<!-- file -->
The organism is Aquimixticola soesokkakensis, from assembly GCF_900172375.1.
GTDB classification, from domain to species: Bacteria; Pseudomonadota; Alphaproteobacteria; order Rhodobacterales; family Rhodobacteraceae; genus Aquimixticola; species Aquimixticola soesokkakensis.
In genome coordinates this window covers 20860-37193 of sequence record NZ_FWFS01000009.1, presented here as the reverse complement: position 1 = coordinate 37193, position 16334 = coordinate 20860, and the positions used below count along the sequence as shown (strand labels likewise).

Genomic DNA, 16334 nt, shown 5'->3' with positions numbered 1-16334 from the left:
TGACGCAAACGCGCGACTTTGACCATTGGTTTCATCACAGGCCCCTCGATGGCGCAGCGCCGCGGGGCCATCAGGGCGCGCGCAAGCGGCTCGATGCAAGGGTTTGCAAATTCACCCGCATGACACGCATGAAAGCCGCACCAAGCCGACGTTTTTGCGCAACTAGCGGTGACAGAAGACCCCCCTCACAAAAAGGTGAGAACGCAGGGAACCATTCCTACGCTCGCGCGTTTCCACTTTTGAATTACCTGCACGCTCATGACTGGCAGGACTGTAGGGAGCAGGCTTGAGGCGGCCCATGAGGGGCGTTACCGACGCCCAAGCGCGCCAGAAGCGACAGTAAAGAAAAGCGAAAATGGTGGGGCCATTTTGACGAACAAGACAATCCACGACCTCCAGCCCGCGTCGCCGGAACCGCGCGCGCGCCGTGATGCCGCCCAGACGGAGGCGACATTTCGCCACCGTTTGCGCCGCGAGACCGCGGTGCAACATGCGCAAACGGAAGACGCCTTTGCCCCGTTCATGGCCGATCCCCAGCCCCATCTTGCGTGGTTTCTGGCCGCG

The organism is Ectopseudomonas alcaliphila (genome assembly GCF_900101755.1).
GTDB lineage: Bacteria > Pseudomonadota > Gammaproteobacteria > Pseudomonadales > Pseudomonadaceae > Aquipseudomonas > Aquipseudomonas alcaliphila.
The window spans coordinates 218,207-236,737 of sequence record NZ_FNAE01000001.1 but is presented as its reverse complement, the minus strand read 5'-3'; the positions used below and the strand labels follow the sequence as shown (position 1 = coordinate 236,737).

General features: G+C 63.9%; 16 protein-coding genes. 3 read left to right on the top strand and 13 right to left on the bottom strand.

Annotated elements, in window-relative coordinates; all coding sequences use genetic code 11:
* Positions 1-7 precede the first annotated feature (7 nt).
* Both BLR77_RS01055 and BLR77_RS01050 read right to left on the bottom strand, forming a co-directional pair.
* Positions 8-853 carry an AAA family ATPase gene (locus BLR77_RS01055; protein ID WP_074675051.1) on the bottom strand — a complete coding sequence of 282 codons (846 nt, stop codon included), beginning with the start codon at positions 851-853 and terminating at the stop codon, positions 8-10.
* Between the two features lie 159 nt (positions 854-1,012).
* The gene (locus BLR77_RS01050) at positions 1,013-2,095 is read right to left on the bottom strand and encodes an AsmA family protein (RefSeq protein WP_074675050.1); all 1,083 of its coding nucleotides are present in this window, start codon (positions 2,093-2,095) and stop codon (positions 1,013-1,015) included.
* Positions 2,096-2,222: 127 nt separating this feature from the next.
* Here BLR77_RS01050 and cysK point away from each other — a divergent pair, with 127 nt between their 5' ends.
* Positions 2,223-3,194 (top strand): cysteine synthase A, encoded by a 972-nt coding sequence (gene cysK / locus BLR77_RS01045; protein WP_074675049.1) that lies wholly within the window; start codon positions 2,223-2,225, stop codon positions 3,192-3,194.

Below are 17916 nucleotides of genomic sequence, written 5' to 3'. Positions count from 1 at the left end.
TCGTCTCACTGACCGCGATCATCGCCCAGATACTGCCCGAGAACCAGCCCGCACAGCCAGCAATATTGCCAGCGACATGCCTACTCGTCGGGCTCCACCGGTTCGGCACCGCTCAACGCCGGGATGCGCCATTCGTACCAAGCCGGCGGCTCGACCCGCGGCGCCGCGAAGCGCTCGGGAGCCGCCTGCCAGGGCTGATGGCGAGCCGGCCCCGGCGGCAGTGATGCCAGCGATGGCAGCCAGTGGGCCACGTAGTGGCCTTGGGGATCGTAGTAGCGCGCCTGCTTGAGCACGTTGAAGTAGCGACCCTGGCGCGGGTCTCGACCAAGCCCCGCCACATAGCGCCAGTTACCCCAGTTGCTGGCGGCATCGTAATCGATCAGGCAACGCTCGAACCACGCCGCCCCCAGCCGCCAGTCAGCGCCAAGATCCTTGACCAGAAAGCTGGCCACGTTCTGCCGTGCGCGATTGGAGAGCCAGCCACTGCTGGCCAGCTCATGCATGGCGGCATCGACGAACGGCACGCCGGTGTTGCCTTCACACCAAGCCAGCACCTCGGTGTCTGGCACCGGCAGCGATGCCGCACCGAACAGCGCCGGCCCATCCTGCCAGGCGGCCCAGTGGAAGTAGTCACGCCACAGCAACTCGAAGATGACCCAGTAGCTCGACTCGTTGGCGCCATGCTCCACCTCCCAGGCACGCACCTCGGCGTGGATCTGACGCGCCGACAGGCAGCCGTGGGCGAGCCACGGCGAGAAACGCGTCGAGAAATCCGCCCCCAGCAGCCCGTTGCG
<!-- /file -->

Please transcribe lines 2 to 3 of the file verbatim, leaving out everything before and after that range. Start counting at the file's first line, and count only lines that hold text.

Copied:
GTDB classification, from domain to species: Bacteria; Pseudomonadota; Alphaproteobacteria; order Rhodobacterales; family Rhodobacteraceae; genus Aquimixticola; species Aquimixticola soesokkakensis.
In genome coordinates this window covers 20860-37193 of sequence record NZ_FWFS01000009.1, presented here as the reverse complement: position 1 = coordinate 37193, position 16334 = coordinate 20860, and the positions used below count along the sequence as shown (strand labels likewise).